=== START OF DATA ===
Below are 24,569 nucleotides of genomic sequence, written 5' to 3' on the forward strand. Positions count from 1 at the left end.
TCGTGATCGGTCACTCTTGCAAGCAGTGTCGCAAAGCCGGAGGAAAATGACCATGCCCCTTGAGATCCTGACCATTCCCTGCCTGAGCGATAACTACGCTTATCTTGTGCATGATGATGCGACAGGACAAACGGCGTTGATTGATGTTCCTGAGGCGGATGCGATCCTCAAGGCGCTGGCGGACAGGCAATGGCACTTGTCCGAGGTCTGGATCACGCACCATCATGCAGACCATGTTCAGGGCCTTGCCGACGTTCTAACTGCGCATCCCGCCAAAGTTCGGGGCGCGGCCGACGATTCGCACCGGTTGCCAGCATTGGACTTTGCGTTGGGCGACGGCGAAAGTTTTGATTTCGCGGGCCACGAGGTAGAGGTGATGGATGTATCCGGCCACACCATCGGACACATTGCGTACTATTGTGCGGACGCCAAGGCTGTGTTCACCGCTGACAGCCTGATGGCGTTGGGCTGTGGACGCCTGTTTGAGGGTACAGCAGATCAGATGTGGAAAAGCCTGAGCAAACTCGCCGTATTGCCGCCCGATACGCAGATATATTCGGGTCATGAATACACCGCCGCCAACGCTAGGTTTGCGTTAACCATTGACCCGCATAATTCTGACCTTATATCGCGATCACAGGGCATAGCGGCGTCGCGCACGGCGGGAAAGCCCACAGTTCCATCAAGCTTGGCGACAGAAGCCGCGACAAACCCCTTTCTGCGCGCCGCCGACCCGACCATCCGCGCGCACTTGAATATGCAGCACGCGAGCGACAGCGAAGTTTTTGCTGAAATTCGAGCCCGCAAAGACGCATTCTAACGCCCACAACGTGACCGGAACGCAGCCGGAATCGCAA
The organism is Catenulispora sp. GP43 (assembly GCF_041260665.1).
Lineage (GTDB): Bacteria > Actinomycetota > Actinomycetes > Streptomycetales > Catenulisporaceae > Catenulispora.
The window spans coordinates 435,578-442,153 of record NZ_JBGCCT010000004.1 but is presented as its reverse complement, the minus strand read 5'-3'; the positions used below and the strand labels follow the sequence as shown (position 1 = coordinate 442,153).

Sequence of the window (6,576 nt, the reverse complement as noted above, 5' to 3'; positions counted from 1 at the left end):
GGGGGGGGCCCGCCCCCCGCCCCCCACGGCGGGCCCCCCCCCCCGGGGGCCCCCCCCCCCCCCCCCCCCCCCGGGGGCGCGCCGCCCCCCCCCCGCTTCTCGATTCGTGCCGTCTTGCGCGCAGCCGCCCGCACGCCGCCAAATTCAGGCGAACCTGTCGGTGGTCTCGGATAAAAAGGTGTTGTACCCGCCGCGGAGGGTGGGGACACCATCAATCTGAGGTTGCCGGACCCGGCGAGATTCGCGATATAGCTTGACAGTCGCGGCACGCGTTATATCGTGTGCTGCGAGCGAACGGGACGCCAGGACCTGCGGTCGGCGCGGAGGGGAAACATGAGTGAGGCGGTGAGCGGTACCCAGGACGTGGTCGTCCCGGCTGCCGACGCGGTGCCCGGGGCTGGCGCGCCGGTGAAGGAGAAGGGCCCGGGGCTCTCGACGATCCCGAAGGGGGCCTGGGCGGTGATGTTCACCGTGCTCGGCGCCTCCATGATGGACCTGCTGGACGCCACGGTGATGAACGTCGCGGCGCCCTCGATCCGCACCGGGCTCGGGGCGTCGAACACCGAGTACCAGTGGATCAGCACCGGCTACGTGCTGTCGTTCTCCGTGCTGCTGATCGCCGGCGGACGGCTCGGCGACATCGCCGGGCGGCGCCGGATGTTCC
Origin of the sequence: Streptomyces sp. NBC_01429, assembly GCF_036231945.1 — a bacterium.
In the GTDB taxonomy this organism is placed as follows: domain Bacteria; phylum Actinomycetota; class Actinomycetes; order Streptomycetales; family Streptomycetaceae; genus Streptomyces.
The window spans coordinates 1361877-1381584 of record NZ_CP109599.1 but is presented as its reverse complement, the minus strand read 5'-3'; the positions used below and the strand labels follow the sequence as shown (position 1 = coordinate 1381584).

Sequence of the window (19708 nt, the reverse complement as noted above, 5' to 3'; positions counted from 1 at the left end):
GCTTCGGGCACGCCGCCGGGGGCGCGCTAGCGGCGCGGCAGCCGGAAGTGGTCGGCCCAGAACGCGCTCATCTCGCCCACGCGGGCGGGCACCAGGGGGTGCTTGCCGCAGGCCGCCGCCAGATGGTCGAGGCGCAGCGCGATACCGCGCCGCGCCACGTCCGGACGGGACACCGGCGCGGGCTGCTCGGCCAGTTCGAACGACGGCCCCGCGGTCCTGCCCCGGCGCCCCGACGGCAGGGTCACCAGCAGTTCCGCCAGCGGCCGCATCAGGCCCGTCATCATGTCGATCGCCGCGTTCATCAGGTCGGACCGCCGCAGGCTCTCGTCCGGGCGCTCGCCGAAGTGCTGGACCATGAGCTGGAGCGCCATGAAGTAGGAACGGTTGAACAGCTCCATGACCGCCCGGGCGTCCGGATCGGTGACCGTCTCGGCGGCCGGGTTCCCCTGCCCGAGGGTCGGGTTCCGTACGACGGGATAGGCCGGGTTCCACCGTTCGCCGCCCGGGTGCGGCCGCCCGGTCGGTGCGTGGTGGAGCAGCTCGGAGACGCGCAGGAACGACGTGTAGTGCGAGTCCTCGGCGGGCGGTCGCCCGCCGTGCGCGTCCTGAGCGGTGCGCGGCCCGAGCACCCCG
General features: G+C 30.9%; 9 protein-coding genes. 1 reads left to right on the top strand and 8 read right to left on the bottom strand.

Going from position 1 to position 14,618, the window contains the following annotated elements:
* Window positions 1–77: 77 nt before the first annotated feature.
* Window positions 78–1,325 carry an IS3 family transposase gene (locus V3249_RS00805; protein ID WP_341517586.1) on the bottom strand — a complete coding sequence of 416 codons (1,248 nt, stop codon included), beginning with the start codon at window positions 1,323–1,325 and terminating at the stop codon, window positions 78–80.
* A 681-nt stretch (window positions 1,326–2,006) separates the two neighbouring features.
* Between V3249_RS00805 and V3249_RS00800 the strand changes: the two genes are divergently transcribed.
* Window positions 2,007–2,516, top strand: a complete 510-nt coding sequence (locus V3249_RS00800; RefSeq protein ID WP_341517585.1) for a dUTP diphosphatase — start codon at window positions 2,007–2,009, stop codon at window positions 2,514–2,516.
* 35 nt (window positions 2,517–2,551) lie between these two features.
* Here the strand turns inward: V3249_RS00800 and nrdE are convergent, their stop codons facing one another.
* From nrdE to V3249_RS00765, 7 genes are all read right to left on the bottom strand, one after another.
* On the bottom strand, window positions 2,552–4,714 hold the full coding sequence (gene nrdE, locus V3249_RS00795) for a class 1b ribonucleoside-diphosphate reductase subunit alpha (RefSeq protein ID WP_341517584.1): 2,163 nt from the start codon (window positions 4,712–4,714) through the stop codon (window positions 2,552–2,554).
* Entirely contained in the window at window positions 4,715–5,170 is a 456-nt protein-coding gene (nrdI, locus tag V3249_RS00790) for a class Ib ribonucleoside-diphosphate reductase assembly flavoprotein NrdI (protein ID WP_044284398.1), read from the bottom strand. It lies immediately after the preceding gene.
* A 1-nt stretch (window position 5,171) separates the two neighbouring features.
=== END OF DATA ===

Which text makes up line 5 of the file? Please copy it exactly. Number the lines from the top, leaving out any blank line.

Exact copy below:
The window spans coordinates 435,578-442,153 of record NZ_JBGCCT010000004.1 but is presented as its reverse complement, the minus strand read 5'-3'; the positions used below and the strand labels follow the sequence as shown (position 1 = coordinate 442,153).